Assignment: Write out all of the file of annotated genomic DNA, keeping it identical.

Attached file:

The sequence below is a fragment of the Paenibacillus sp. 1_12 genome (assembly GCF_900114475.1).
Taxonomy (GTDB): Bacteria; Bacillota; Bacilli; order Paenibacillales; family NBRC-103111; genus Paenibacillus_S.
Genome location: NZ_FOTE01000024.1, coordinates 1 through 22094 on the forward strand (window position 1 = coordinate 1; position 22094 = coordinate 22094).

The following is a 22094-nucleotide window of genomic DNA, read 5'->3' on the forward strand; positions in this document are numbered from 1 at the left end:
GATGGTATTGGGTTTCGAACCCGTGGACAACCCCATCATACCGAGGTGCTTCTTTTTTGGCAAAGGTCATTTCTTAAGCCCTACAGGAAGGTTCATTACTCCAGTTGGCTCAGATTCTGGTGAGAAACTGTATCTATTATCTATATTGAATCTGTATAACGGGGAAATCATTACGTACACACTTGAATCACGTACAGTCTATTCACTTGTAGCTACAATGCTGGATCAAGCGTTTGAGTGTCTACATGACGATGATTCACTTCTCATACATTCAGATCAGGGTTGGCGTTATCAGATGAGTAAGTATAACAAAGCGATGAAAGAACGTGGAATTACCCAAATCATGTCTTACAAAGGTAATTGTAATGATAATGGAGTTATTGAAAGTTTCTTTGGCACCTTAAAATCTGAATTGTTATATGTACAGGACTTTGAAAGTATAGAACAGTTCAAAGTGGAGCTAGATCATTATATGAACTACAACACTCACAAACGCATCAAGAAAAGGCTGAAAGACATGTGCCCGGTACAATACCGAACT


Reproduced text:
The sequence below is a fragment of the Paenibacillus sp. 1_12 genome (assembly GCF_900114475.1).
Taxonomy (GTDB): Bacteria; Bacillota; Bacilli; order Paenibacillales; family NBRC-103111; genus Paenibacillus_S.
Genome location: NZ_FOTE01000024.1, coordinates 1 through 22094 on the forward strand (window position 1 = coordinate 1; position 22094 = coordinate 22094).

The following is a 22094-nucleotide window of genomic DNA, read 5'->3' on the forward strand; positions in this document are numbered from 1 at the left end:
GATGGTATTGGGTTTCGAACCCGTGGACAACCCCATCATACCGAGGTGCTTCTTTTTTGGCAAAGGTCATTTCTTAAGCCCTACAGGAAGGTTCATTACTCCAGTTGGCTCAGATTCTGGTGAGAAACTGTATCTATTATCTATATTGAATCTGTATAACGGGGAAATCATTACGTACACACTTGAATCACGTACAGTCTATTCACTTGTAGCTACAATGCTGGATCAAGCGTTTGAGTGTCTACATGACGATGATTCACTTCTCATACATTCAGATCAGGGTTGGCGTTATCAGATGAGTAAGTATAACAAAGCGATGAAAGAACGTGGAATTACCCAAATCATGTCTTACAAAGGTAATTGTAATGATAATGGAGTTATTGAAAGTTTCTTTGGCACCTTAAAATCTGAATTGTTATATGTACAGGACTTTGAAAGTATAGAACAGTTCAAAGTGGAGCTAGATCATTATATGAACTACAACACTCACAAACGCATCAAGAAAAGGCTGAAAGACATGTGCCCGGTACAATACCGAACT